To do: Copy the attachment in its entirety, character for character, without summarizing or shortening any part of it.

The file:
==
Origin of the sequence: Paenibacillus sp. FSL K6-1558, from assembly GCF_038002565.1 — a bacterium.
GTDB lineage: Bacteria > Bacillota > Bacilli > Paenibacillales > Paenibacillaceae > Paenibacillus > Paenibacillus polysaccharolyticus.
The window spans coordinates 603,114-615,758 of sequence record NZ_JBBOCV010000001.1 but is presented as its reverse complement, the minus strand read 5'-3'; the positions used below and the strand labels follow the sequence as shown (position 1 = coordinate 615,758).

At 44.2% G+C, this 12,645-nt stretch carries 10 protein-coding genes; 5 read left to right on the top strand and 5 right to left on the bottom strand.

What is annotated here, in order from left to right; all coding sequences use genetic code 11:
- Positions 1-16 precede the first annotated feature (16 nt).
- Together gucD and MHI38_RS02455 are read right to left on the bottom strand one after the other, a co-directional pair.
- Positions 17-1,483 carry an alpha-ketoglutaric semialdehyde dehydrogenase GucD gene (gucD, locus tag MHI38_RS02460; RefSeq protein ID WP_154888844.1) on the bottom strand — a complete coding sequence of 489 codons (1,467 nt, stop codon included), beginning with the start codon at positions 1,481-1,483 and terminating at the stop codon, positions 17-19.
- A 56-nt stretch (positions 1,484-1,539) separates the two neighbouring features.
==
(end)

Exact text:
Origin of the sequence: Paenibacillus sp. FSL K6-1558, from assembly GCF_038002565.1 — a bacterium.
GTDB lineage: Bacteria > Bacillota > Bacilli > Paenibacillales > Paenibacillaceae > Paenibacillus > Paenibacillus polysaccharolyticus.
The window spans coordinates 603,114-615,758 of sequence record NZ_JBBOCV010000001.1 but is presented as its reverse complement, the minus strand read 5'-3'; the positions used below and the strand labels follow the sequence as shown (position 1 = coordinate 615,758).

At 44.2% G+C, this 12,645-nt stretch carries 10 protein-coding genes; 5 read left to right on the top strand and 5 right to left on the bottom strand.

What is annotated here, in order from left to right; all coding sequences use genetic code 11:
- Positions 1-16 precede the first annotated feature (16 nt).
- Together gucD and MHI38_RS02455 are read right to left on the bottom strand one after the other, a co-directional pair.
- Positions 17-1,483 carry an alpha-ketoglutaric semialdehyde dehydrogenase GucD gene (gucD, locus tag MHI38_RS02460; RefSeq protein ID WP_154888844.1) on the bottom strand — a complete coding sequence of 489 codons (1,467 nt, stop codon included), beginning with the start codon at positions 1,481-1,483 and terminating at the stop codon, positions 17-19.
- A 56-nt stretch (positions 1,484-1,539) separates the two neighbouring features.